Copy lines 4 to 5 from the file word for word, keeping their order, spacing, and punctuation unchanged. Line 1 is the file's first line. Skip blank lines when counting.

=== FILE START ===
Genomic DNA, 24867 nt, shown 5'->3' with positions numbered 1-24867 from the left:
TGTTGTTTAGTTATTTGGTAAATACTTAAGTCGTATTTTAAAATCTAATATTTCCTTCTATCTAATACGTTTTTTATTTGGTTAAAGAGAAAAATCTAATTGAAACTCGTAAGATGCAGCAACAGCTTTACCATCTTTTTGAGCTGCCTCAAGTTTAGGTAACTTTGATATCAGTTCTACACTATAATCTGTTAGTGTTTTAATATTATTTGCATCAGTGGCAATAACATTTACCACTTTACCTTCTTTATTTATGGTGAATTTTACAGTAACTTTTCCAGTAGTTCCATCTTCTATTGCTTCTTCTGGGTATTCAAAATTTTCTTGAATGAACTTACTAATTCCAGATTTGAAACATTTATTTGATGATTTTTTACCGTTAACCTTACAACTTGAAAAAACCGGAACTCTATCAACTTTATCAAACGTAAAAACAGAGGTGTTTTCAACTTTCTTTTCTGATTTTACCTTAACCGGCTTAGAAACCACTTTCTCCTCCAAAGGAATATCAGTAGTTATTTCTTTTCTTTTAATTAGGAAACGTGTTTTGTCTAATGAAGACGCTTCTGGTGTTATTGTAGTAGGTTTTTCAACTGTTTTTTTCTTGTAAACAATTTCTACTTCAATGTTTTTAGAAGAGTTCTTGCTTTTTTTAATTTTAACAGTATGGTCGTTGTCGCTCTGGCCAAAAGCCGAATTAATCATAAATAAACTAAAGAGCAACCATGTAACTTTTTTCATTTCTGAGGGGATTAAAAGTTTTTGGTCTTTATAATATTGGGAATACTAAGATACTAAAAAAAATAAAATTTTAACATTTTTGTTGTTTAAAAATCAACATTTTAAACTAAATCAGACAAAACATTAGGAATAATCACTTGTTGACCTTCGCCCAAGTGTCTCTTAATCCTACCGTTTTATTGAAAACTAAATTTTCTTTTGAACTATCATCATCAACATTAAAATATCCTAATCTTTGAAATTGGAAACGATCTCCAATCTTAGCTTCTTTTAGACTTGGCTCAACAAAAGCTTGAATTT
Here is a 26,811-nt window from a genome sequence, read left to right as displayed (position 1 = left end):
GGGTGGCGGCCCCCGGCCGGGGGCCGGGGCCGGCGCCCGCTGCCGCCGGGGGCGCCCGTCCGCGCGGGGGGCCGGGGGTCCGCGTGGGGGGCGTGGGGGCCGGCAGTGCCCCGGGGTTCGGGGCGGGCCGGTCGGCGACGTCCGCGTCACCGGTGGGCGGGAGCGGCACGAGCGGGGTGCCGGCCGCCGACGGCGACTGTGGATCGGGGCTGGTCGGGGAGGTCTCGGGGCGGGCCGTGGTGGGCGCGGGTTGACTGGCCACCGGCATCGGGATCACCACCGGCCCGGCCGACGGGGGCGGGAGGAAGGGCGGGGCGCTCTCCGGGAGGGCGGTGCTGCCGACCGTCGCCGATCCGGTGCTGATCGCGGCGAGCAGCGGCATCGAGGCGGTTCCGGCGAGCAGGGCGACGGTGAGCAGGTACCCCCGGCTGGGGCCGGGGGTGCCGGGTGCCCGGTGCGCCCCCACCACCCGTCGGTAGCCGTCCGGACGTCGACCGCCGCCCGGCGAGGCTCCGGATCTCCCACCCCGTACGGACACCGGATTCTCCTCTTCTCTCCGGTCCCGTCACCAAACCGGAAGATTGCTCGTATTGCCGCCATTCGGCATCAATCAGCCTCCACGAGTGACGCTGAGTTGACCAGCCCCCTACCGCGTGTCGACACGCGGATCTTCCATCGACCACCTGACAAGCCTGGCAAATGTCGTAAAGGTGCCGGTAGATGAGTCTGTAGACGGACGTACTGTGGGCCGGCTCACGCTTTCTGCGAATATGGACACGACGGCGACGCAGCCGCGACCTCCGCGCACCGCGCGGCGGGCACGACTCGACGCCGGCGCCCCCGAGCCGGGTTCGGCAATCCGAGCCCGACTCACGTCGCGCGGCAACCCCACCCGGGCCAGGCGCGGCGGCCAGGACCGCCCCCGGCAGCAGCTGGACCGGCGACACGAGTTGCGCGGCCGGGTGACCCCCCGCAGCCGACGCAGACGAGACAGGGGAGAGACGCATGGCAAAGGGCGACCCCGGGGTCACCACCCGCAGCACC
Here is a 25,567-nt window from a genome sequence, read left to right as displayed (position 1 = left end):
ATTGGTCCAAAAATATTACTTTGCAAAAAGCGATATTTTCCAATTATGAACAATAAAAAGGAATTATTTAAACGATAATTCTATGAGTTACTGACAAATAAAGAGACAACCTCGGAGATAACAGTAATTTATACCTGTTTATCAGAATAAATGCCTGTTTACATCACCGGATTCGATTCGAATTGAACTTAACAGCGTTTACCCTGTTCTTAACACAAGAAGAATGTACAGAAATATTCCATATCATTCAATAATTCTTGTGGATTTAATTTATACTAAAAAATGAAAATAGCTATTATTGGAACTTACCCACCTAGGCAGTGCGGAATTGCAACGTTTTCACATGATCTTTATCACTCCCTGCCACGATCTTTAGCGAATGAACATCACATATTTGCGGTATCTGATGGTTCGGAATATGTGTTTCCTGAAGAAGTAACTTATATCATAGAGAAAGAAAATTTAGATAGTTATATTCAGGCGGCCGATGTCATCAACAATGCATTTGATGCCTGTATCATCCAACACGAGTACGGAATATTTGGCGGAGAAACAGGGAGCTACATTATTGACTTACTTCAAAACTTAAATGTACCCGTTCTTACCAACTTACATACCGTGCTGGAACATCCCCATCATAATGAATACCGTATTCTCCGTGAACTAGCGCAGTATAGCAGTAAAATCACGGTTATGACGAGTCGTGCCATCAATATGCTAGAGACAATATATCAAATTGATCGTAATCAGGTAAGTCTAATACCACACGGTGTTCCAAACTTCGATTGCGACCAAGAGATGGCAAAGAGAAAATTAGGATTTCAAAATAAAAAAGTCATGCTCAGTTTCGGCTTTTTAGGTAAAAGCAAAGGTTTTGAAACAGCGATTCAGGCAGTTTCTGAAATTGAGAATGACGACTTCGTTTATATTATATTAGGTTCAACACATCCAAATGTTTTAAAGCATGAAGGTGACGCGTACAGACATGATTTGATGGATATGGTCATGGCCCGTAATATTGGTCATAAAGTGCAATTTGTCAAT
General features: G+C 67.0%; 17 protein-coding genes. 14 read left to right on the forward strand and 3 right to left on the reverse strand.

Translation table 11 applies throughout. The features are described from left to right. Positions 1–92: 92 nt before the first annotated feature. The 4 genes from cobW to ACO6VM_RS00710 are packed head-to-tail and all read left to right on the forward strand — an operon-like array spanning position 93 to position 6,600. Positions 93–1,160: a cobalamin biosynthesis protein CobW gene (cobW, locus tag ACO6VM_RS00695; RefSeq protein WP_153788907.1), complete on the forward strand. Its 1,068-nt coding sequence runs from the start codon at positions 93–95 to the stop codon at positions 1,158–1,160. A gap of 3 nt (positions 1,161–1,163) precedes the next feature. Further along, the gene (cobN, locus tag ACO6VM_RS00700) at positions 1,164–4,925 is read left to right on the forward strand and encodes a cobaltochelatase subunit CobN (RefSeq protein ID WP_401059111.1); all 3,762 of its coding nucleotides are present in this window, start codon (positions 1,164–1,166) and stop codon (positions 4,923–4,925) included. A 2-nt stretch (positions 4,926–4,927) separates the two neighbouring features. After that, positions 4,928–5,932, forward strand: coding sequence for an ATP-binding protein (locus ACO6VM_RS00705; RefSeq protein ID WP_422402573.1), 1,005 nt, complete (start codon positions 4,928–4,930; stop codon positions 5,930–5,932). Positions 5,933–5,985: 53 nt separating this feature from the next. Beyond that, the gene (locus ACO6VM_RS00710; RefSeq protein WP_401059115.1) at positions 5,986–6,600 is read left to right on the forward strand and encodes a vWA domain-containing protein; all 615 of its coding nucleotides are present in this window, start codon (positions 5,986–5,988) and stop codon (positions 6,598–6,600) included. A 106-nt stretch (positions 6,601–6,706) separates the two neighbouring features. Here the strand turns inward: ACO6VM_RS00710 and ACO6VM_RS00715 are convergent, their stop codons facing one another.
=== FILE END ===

GGGTGGCGGCCCCCGGCCGGGGGCCGGGGCCGGCGCCCGCTGCCGCCGGGGGCGCCCGTCCGCGCGGGGGGCCGGGGGTCCGCGTGGGGGGCGTGGGGGCCGGCAGTGCCCCGGGGTTCGGGGCGGGCCGGTCGGCGACGTCCGCGTCACCGGTGGGCGGGAGCGGCACGAGCGGGGTGCCGGCCGCCGACGGCGACTGTGGATCGGGGCTGGTCGGGGAGGTCTCGGGGCGGGCCGTGGTGGGCGCGGGTTGACTGGCCACCGGCATCGGGATCACCACCGGCCCGGCCGACGGGGGCGGGAGGAAGGGCGGGGCGCTCTCCGGGAGGGCGGTGCTGCCGACCGTCGCCGATCCGGTGCTGATCGCGGCGAGCAGCGGCATCGAGGCGGTTCCGGCGAGCAGGGCGACGGTGAGCAGGTACCCCCGGCTGGGGCCGGGGGTGCCGGGTGCCCGGTGCGCCCCCACCACCCGTCGGTAGCCGTCCGGACGTCGACCGCCGCCCGGCGAGGCTCCGGATCTCCCACCCCGTACGGACACCGGATTCTCCTCTTCTCTCCGGTCCCGTCACCAAACCGGAAGATTGCTCGTATTGCCGCCATTCGGCATCAATCAGCCTCCACGAGTGACGCTGAGTTGACCAGCCCCCTACCGCGTGTCGACACGCGGATCTTCCATCGACCACCTGACAAGCCTGGCAAATGTCGTAAAGGTGCCGGTAGATGAGTCTGTAGACGGACGTACTGTGGGCCGGCTCACGCTTTCTGCGAATATGGACACGACGGCGACGCAGCCGCGACCTCCGCGCACCGCGCGGCGGGCACGACTCGACGCCGGCGCCCCCGAGCCGGGTTCGGCAATCCGAGCCCGACTCACGTCGCGCGGCAACCCCACCCGGGCCAGGCGCGGCGGCCAGGACCGCCCCCGGCAGCAGCTGGACCGGCGACACGAGTTGCGCGGCCGGGTGACCCCCCGCAGCCGACGCAGACGAGACAGGGGAGAGACGCATGGCAAAGGGCGACCCCGGGGTCACCACCCGCAGCACC
Here is a 25,567-nt window from a genome sequence, read left to right as displayed (position 1 = left end):